When he arrived in Yellowknife, back in 2004, with his wife, Serena, and baby daughter, Janessa, it didn’t occur to John Henderson that he might still be there 14 years later, have a thriving career as chief operating officer at the Det’on Cho Corporation and a side career in the arts as the editorial cartoonist of record for the Yellowknifer, News/North and the Inuvik Drum.
“If I recall correctly, we said we’d spend a couple of years, like everybody does,” Henderson said. “Then we’d evaluate and see if we liked it. Obviously we liked something.”
The North does have a touch of Newfoundland about it, and Henderson was raised in the Grand Falls–Windsor area. Being right on Great Slave Lake does give some places an East Coast feel.He’s been cartooning since 2012, commenting on various local, national and international themes for community papers, and trying to appeal to the local readers of each of them. He says he usually does four cartoons in the run of a week.
He’s self-taught as a cartoonist and works in a combination of hand-drawn and digital media. This combination came in handy when he got the notion to pitch a book to MacIntyre Purcell Publishing, a house which had already produced a series of “You Might Be From … If …” books based on various cities, provinces and regions: New Brunswick, Nova Scotia, Manitoba, Saskatchewan, Hamilton.
“I approached them after reading the one about Newfoundland and Labrador, which I thought was quite hilarious.”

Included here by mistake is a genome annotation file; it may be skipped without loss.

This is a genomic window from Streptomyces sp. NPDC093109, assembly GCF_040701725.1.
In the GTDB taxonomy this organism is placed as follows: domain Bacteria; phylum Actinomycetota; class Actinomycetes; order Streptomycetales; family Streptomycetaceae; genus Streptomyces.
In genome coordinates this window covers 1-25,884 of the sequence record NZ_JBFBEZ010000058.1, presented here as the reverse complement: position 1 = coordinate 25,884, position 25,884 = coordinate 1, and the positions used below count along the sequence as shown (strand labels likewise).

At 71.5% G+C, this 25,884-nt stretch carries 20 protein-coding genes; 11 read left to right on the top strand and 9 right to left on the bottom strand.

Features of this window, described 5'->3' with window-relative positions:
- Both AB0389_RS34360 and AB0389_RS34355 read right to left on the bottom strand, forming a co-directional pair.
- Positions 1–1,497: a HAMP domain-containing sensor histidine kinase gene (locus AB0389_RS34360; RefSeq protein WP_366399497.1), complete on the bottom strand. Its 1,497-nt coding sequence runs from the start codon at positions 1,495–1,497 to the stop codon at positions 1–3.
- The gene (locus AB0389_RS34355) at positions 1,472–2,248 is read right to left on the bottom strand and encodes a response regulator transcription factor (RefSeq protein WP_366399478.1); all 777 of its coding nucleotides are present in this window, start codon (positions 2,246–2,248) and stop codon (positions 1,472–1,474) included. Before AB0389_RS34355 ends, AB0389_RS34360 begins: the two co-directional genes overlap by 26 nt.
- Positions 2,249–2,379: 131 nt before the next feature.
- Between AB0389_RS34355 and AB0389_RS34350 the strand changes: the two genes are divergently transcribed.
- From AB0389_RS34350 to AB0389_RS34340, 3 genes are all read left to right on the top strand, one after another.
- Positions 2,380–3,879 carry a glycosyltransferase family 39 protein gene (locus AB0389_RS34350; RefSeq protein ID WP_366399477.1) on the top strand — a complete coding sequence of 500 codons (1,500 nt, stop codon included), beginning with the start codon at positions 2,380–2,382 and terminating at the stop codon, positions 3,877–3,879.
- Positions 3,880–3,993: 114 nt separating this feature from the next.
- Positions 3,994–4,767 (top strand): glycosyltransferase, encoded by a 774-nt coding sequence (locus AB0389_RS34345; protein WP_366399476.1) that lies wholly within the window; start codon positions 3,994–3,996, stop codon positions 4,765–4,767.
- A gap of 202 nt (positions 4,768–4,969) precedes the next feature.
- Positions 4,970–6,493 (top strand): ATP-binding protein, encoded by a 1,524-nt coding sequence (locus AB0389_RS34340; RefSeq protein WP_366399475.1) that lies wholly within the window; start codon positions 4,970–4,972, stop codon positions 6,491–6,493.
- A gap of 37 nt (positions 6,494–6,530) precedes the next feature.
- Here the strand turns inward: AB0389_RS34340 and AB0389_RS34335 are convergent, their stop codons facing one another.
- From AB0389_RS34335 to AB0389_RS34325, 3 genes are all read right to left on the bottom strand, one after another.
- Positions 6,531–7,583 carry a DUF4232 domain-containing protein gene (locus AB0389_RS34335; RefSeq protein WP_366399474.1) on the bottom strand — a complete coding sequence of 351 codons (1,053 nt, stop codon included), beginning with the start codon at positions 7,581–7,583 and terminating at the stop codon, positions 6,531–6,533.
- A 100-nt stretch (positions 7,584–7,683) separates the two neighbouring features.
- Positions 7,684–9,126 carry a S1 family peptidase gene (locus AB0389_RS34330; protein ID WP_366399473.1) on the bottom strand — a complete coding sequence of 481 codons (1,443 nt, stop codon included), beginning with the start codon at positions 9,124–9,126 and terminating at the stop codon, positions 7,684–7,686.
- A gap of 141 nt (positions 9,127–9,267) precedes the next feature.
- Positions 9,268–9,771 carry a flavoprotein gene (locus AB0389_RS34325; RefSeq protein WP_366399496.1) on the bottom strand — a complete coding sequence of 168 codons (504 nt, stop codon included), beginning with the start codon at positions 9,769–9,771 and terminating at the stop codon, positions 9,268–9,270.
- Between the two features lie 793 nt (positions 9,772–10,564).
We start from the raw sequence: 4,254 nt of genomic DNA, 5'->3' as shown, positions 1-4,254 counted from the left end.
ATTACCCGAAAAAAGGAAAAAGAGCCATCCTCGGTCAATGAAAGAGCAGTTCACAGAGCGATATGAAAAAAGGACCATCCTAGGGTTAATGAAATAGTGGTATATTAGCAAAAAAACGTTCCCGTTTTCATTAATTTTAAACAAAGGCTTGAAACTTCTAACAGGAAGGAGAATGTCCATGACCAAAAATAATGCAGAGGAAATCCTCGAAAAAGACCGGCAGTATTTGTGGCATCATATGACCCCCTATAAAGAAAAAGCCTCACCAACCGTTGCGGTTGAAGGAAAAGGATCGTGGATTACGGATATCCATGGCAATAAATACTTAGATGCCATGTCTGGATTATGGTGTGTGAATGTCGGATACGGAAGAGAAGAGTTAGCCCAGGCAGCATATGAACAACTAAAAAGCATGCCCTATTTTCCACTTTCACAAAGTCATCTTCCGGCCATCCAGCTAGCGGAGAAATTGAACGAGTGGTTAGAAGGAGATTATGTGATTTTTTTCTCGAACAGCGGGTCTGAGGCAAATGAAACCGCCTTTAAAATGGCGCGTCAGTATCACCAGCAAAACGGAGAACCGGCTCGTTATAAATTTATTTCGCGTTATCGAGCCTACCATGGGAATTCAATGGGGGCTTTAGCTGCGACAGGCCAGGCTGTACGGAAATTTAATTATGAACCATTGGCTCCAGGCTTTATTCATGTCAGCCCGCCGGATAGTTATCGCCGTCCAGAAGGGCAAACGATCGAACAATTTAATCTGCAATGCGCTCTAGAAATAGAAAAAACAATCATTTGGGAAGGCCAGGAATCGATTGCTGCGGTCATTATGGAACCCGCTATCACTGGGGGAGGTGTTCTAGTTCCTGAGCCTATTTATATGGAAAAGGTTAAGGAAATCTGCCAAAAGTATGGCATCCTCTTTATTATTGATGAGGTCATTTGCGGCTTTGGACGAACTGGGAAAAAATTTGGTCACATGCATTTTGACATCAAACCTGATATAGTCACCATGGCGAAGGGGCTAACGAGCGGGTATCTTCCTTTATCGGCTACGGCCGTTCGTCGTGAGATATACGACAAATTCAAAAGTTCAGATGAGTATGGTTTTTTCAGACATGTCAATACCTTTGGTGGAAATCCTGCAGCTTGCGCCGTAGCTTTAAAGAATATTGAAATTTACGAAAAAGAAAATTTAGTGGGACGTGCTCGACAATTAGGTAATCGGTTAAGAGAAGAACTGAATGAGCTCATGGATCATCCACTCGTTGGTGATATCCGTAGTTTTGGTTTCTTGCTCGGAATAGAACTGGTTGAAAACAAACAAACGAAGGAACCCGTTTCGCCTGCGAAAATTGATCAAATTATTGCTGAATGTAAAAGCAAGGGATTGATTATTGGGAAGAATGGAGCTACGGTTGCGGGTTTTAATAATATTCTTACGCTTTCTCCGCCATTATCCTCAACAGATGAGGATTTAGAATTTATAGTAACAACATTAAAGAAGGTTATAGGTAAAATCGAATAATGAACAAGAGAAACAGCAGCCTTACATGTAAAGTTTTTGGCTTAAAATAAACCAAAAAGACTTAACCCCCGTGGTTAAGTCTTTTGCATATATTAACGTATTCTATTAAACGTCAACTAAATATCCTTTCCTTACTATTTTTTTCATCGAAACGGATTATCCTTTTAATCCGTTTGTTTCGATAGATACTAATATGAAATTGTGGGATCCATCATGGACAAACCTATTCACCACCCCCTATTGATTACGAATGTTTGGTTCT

He says he wanted to base the book on the Northwest Territories, but the publisher felt it would sell more widely if he used the Yukon and Nunavut, as well, so it became “You Might Be From the Great White North If …” and he set out to produce 121 full-page cartoons.“The first 50 came right away,” he told me,” but then it did get a bit harder.”
He did manage to cover all three territories. There may have been more with a N.W.T. reference, but most of the items apply to the North, in general.
In the planning phase, he combined his left-brain/right-brain skills, listing and describing all the ideas he could come up with on a spreadsheet before sketching them out, and then doing the digital drawings on his computer, where he also did the colouring.
The drawings came first, and the actual wording for the captions was the last part of the process.
The book has sold well, reaching the top of the Amazon online sales list several times since last spring, when it first came out. It seems to wax and wane on the list, being as high as No. 1, back in May. He suspects that people buy multiple copies as gifts, and that causes the book to bounce around on the list.